Wednesday, July 15, 2009

If this Kind of thing is the First Draft of History, I Pity them

This weekend whilst leafing through the news, I found myself looking for written evidence of something I had heard from an international broadcaster which seemed to me like a stunning breakthrough for the slow-moving world of media in Europe. The Polish will actually be privatizing their state-run media. Period. End of story.

The largest communications conduit in their language can no longer ever be commandeered by an elected official. It’s a stunning development for an environment like the EU, and exhibits a shockingly high level of trust that a society can have for its’ population by European standards. I’m quite sure Natalie and Co. are over the moon about it too.

However, as of Sunday, there was little to be found about it from the big news agencies, with one rather schizophrenic report where it is buried in an item about a politician who once associated himself with people who turned out to be garden-variety European neo-fascists.

Adding to the confusion, members of TVP's own supervisory board turned against Farfal last week, suspending him and replacing him with a former deputy. But the government, though keen to oust Farfal, branded that move technically invalid.

Grad accused Farfal and what he called TVP's "highly politicised" supervisory board of wasting public money.

"The situation (at TVP) is bad but the easiest way to resolve it is for President Kaczynski to sign the new media bill now waiting on his desk," said Grad.

Apart from making it easier to remove Farfal from his post, the new bill would cut back state funding for public media, scrap Poland's national television and radio licence fee and prepare TVP for digitalisation.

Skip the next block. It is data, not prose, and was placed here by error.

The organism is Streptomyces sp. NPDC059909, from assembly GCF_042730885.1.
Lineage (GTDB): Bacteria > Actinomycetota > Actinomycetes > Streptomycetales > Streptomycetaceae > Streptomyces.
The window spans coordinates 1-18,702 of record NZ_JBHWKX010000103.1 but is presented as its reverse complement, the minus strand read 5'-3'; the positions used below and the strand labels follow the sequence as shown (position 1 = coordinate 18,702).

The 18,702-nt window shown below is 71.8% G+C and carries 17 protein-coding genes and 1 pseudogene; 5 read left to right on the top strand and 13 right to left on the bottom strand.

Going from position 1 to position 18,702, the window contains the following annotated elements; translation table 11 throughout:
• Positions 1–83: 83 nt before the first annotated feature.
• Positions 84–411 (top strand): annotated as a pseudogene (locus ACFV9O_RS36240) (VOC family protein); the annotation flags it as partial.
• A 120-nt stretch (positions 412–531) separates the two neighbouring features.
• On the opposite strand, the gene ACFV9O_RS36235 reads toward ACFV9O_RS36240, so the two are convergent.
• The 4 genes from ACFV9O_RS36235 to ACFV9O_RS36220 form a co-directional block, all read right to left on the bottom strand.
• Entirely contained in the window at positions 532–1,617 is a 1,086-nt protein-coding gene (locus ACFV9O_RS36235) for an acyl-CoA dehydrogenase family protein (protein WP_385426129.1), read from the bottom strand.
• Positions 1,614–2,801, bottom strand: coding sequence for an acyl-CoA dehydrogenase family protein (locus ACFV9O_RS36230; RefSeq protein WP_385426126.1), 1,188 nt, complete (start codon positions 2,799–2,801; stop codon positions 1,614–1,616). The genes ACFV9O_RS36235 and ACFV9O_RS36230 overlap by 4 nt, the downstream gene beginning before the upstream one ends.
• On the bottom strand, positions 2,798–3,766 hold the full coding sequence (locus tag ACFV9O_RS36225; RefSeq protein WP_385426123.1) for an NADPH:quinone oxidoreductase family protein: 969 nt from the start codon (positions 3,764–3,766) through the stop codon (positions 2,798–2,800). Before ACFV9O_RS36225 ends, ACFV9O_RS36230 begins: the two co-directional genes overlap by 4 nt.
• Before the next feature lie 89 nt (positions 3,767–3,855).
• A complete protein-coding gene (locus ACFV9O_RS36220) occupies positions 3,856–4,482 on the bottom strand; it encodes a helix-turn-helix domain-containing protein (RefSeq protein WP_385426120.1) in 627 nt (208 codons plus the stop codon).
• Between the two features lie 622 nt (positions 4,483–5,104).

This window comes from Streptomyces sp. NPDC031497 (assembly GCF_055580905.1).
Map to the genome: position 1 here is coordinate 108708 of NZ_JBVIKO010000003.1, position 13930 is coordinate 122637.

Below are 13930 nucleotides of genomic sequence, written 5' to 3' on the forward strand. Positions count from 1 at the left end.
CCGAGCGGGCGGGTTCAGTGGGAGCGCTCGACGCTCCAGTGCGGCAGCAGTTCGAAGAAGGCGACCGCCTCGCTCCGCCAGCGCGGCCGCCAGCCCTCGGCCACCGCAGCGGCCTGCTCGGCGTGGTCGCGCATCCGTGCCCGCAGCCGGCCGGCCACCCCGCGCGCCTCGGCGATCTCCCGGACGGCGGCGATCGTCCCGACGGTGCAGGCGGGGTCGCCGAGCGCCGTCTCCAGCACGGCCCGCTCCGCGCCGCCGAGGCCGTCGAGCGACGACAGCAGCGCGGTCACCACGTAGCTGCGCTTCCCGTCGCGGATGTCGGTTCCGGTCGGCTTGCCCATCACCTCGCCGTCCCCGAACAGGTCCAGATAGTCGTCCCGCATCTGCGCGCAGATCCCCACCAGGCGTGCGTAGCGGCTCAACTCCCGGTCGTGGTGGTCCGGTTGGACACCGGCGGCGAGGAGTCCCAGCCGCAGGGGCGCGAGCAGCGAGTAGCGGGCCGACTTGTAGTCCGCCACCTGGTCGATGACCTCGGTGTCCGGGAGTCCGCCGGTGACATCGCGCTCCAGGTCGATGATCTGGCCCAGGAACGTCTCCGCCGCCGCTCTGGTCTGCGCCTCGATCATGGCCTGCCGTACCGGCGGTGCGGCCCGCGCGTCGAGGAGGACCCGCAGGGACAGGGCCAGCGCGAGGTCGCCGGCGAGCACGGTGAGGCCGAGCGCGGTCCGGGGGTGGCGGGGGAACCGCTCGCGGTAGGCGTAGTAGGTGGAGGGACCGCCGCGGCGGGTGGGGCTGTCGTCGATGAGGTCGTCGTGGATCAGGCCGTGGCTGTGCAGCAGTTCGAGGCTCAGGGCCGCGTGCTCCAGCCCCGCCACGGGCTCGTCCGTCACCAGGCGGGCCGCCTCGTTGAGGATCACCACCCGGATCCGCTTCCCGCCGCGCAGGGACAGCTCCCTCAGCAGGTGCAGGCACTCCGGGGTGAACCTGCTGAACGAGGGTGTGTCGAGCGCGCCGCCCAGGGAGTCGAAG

With an amazing lack of self awareness the report even made a point of telling us that the two stories were not related, a mere few paragraphs after defaming privatization through association – a strange thing for an international, non-state media racket like Reuters to report.

It’s really strange, actually, to see how some reporters’ minds operate in the vacuum like that. The ideological position held by the inverse of the target of this story is precisely the one normally all about the defending of a potent state media with as little editorial and information gathering competition as possible.
Grad accused Farfal and what he called TVP's "highly politicised" supervisory board of wasting public money.
- something that has never seemed to bother the European left for a moment, so long as it operated in the narrowing of the public realm around the socialist world view, but here we see an interesting development: a nation where the dominant parties in political society in agreement about the role of freedom of speech and the state.

Once you scrape away the statements and the window dressing that comes out of every other state-related media source in Europe, the move by the Poles is as radical as it gets. Compared to the government reigned-in oligarchs that operate Russia’s supposed “independent” media, it simply stunning.

So the question remains why something that big could be fumbling around with so little relevance in some writers’ head, that IT isn’t the lead item or a story of its’ own.

Think about it – the French and the British – two of the societies with a past history of the proponency of freedom of expression, and both with no shortage of understanding of the burden and suspicion that a state-run media can burden a society with STILL have state run media establishments, but Poland is simply disposing of theirs for precisely the right reasons.
But the story gets bound up with a near press-release style political folly. Is it ignorance? An inability to place the meaning of it in any sort of perspective? One can only speculate.

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